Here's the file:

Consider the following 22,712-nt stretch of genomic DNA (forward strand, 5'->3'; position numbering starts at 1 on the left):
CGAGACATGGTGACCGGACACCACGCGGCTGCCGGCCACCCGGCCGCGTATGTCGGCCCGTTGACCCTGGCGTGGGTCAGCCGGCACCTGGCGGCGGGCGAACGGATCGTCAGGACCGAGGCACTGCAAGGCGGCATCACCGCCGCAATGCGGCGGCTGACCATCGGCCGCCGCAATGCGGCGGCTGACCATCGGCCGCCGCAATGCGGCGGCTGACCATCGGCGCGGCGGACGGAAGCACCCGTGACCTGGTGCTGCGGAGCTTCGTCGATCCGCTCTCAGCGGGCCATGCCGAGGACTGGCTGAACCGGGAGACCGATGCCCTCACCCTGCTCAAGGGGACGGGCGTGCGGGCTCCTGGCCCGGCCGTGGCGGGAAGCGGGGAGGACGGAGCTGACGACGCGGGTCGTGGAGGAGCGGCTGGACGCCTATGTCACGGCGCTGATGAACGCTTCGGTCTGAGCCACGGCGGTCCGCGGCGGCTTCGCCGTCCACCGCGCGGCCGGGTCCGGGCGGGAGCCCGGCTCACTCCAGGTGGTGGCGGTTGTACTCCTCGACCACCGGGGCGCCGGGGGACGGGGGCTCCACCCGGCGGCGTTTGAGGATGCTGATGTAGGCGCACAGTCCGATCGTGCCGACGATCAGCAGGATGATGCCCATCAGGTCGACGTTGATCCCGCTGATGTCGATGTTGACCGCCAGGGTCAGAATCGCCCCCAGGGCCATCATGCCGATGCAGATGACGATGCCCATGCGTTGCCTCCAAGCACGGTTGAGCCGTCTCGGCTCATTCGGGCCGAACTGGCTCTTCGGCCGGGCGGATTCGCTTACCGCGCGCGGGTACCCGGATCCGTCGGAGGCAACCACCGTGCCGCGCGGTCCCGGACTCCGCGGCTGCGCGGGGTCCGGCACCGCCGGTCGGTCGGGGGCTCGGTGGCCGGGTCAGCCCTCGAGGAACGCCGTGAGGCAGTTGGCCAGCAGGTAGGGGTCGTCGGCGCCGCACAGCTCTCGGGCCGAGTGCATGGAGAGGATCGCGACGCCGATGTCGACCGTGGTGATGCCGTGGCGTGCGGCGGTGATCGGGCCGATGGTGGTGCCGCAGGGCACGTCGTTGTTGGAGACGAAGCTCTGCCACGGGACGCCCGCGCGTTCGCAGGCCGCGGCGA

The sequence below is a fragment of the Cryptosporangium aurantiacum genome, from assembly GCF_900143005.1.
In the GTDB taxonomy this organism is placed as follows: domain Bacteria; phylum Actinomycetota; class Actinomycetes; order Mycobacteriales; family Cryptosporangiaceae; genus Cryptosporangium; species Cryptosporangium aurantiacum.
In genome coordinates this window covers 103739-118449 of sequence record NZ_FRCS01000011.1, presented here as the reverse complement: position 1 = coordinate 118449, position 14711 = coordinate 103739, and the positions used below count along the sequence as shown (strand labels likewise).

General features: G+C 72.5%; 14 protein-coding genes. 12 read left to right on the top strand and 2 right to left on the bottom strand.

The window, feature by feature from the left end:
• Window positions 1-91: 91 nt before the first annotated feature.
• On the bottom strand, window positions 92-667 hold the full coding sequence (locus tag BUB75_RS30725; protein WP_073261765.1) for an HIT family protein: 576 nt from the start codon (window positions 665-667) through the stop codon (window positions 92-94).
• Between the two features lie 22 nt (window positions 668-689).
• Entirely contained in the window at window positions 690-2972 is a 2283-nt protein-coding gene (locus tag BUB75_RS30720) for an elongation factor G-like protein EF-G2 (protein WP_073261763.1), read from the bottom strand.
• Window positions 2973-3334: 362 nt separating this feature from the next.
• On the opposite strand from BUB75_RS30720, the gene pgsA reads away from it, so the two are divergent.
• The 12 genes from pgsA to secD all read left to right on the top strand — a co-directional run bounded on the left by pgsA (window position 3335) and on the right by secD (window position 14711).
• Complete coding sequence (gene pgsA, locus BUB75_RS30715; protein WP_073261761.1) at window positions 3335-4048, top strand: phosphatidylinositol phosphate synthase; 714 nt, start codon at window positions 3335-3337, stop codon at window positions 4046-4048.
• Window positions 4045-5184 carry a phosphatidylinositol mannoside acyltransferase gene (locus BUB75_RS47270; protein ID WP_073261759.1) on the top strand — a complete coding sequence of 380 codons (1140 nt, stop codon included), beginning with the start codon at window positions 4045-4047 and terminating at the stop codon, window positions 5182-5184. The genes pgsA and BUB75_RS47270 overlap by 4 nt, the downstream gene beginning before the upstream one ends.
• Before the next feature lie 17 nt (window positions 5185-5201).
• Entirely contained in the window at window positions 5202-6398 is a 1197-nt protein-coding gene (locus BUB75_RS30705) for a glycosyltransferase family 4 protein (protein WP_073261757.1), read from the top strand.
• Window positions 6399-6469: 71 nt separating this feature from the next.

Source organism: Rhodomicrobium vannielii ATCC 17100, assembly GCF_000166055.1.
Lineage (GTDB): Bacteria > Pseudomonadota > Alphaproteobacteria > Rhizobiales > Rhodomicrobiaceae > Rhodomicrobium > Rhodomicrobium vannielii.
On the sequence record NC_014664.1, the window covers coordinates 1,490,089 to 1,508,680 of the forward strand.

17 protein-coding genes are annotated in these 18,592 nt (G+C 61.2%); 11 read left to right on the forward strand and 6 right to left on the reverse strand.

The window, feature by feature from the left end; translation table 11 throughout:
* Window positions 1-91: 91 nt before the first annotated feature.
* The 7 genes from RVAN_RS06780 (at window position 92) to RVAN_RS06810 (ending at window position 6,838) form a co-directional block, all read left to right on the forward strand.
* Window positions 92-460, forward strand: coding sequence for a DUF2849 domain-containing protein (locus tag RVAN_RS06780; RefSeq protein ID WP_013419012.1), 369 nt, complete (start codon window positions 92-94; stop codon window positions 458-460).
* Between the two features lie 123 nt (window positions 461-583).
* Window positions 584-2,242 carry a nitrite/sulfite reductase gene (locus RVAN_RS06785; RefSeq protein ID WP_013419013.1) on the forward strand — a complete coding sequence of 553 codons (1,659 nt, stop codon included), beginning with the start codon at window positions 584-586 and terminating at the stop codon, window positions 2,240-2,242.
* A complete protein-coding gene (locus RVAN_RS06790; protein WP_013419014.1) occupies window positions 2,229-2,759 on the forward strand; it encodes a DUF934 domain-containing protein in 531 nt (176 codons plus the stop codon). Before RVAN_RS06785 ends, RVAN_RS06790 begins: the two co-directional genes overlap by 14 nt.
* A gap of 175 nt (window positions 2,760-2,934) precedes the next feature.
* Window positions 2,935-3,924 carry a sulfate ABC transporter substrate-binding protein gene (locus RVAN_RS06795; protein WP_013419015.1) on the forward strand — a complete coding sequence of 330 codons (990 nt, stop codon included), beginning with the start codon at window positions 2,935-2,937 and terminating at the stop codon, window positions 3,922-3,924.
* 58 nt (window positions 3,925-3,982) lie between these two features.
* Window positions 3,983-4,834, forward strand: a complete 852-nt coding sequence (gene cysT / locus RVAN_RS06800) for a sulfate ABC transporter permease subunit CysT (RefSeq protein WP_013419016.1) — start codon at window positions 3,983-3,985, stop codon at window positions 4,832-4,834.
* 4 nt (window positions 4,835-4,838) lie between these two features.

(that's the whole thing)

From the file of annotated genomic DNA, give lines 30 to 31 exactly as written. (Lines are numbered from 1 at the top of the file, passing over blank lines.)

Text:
* A complete protein-coding gene (locus RVAN_RS06790; protein WP_013419014.1) occupies window positions 2,229-2,759 on the forward strand; it encodes a DUF934 domain-containing protein in 531 nt (176 codons plus the stop codon). Before RVAN_RS06785 ends, RVAN_RS06790 begins: the two co-directional genes overlap by 14 nt.
* A gap of 175 nt (window positions 2,760-2,934) precedes the next feature.